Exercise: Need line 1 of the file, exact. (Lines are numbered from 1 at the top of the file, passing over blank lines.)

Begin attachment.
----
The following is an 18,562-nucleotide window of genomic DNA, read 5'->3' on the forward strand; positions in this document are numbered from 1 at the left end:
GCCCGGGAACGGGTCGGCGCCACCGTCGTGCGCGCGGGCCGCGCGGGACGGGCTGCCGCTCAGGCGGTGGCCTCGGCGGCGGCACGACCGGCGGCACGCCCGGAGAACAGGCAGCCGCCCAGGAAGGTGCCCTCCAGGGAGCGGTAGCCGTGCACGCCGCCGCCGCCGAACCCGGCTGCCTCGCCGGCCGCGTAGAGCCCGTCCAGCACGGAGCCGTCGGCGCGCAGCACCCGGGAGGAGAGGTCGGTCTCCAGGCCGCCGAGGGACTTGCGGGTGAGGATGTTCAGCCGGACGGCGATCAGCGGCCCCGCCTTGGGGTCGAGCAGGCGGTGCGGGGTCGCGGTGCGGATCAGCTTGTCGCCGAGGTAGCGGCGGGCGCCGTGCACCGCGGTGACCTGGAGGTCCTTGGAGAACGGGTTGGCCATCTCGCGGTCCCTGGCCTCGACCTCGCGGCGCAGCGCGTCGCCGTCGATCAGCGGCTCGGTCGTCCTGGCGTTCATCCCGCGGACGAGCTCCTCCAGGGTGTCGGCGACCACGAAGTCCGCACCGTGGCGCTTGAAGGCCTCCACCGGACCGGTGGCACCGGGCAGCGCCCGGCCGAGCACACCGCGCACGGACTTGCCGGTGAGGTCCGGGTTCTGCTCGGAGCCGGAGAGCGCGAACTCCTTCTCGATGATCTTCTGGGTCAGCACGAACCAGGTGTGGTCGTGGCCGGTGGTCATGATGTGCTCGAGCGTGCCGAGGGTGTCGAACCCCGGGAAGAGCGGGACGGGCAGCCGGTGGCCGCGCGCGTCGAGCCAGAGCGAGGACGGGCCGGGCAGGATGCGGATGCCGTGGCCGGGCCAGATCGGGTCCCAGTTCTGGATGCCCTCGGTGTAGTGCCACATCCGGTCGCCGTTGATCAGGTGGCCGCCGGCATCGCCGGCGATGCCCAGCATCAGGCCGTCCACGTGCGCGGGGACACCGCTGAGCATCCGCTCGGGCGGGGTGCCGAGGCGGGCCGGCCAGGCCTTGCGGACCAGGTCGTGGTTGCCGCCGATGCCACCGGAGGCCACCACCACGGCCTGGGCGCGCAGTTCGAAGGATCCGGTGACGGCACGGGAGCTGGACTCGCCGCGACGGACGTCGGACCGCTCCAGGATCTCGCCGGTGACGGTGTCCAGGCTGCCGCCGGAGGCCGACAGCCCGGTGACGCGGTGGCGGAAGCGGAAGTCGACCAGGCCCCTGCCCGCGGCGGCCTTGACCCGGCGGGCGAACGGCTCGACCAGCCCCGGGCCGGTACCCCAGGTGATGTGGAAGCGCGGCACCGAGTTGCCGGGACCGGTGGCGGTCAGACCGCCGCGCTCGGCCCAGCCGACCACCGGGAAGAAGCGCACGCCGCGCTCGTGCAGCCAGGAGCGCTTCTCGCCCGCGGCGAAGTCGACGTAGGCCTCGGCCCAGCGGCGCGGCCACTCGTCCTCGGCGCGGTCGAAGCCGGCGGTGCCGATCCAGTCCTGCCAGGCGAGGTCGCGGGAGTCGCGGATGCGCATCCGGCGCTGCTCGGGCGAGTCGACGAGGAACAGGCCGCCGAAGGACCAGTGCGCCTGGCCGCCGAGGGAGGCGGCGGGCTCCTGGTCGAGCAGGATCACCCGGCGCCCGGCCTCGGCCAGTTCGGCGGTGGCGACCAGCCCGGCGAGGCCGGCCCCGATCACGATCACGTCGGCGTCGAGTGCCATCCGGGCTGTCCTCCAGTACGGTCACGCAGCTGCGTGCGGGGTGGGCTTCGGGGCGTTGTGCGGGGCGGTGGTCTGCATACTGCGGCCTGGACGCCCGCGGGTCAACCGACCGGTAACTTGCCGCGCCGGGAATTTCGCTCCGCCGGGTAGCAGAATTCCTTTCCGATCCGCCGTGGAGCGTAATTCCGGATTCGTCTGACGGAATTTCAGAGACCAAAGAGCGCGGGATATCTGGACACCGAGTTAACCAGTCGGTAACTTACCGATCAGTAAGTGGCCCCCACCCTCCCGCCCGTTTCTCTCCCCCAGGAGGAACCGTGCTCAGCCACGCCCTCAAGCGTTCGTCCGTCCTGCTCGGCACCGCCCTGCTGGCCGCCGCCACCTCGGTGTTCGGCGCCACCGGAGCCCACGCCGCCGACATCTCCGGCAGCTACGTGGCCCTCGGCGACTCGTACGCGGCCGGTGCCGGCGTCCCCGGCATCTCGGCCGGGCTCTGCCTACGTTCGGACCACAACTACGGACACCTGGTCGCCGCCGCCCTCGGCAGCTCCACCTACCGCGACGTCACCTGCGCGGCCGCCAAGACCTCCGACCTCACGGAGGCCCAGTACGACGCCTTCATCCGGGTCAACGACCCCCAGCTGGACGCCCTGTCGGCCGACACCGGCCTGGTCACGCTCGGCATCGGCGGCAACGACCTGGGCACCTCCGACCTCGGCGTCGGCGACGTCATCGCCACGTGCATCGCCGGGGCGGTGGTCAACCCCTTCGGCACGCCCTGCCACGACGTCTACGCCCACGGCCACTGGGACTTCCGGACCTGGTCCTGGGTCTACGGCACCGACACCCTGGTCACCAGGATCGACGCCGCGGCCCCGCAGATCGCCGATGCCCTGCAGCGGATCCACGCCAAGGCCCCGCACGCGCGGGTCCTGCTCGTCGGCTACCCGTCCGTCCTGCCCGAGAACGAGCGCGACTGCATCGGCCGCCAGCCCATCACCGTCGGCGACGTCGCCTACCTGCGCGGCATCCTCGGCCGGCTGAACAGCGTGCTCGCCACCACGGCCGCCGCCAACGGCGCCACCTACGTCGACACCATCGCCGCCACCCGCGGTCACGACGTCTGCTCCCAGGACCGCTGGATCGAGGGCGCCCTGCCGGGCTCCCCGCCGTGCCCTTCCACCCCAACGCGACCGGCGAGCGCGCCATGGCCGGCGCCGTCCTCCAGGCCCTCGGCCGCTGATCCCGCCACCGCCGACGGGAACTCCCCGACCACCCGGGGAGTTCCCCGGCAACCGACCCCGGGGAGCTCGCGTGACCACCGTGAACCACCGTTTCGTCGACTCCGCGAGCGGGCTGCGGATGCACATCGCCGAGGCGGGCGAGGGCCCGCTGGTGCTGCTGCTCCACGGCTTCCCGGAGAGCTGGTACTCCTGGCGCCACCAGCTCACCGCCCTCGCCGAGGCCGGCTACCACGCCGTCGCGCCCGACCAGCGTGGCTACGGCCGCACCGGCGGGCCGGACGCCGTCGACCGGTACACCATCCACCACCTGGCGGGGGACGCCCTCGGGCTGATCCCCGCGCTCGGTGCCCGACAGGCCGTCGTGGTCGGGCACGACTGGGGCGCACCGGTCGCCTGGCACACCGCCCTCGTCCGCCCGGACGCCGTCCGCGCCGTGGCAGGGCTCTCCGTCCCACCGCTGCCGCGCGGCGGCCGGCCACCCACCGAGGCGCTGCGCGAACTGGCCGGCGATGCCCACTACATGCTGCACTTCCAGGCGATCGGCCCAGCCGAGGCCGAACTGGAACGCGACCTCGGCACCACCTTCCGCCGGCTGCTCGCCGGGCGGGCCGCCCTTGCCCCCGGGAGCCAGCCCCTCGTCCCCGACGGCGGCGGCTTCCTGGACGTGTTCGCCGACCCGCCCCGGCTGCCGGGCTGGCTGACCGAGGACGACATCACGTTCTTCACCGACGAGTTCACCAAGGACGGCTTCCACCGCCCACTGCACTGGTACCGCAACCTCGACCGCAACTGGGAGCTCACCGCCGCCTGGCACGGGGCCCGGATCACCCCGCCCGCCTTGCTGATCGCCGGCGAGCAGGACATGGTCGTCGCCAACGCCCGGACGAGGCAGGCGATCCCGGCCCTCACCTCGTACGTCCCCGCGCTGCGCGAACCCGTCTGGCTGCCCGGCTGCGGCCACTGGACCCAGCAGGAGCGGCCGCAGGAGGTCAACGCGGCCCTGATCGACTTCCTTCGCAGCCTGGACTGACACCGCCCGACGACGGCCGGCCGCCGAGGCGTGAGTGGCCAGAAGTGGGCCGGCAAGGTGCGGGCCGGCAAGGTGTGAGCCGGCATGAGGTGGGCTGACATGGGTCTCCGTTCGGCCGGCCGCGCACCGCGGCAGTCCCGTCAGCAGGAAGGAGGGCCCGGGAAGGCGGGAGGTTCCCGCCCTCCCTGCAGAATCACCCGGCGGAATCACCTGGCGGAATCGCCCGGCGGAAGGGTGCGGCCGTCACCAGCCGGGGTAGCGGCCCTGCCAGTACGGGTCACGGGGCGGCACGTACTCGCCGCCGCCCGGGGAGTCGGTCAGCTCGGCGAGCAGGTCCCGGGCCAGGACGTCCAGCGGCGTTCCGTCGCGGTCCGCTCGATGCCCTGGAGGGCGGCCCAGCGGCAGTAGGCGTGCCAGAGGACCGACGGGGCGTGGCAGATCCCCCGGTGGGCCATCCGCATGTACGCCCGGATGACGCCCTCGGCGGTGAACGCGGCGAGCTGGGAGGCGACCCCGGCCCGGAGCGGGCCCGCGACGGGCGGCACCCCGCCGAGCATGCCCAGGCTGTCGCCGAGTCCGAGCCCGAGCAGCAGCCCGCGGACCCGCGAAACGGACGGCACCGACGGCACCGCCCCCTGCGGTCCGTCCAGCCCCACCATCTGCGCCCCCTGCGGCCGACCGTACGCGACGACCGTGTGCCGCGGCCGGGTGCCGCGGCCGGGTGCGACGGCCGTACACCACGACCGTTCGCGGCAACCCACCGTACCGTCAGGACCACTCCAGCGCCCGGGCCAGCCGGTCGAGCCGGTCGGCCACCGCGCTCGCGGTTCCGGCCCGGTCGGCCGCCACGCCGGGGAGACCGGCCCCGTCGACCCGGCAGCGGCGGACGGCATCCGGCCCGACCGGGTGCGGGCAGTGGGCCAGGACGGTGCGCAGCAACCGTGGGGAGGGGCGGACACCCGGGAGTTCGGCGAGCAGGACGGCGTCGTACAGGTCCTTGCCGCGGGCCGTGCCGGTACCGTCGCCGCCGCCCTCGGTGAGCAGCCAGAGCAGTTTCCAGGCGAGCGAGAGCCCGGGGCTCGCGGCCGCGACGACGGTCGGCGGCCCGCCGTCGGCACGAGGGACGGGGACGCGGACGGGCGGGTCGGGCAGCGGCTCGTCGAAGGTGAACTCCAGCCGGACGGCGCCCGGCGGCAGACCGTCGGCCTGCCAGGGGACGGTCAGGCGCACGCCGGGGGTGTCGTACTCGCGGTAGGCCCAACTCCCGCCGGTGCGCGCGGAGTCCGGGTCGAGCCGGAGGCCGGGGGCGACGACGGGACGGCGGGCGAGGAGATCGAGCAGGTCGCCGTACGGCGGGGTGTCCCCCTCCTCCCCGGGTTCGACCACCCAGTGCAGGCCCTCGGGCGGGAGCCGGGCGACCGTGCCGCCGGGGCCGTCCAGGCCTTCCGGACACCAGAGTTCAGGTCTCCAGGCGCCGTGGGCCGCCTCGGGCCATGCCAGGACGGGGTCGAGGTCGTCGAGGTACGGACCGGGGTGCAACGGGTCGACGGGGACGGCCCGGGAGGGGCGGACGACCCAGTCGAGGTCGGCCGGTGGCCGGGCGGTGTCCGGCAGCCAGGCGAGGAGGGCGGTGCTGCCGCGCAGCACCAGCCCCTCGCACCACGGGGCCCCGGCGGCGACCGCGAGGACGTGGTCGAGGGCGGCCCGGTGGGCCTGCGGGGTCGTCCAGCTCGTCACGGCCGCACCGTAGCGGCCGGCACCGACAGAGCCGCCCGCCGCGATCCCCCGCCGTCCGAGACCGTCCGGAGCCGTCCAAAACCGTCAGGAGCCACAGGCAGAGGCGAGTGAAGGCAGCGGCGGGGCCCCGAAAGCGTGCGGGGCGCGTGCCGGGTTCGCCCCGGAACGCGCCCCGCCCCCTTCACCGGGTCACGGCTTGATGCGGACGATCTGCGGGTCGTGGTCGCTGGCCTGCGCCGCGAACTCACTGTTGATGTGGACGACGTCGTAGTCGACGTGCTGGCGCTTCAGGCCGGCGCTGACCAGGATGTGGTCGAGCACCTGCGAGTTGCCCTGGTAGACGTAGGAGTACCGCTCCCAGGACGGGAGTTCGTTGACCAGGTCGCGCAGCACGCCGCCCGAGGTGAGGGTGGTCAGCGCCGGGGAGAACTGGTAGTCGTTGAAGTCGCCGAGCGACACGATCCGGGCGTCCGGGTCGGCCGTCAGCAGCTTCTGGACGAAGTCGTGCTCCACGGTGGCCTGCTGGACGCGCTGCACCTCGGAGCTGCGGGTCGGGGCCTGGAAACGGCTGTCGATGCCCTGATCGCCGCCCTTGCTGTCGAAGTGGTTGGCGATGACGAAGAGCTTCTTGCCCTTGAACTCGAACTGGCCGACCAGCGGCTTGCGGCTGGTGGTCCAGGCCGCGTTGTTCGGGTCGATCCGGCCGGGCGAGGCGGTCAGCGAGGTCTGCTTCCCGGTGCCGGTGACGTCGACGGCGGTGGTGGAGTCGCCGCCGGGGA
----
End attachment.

The following is an 18,562-nucleotide window of genomic DNA, read 5'->3' on the forward strand; positions in this document are numbered from 1 at the left end: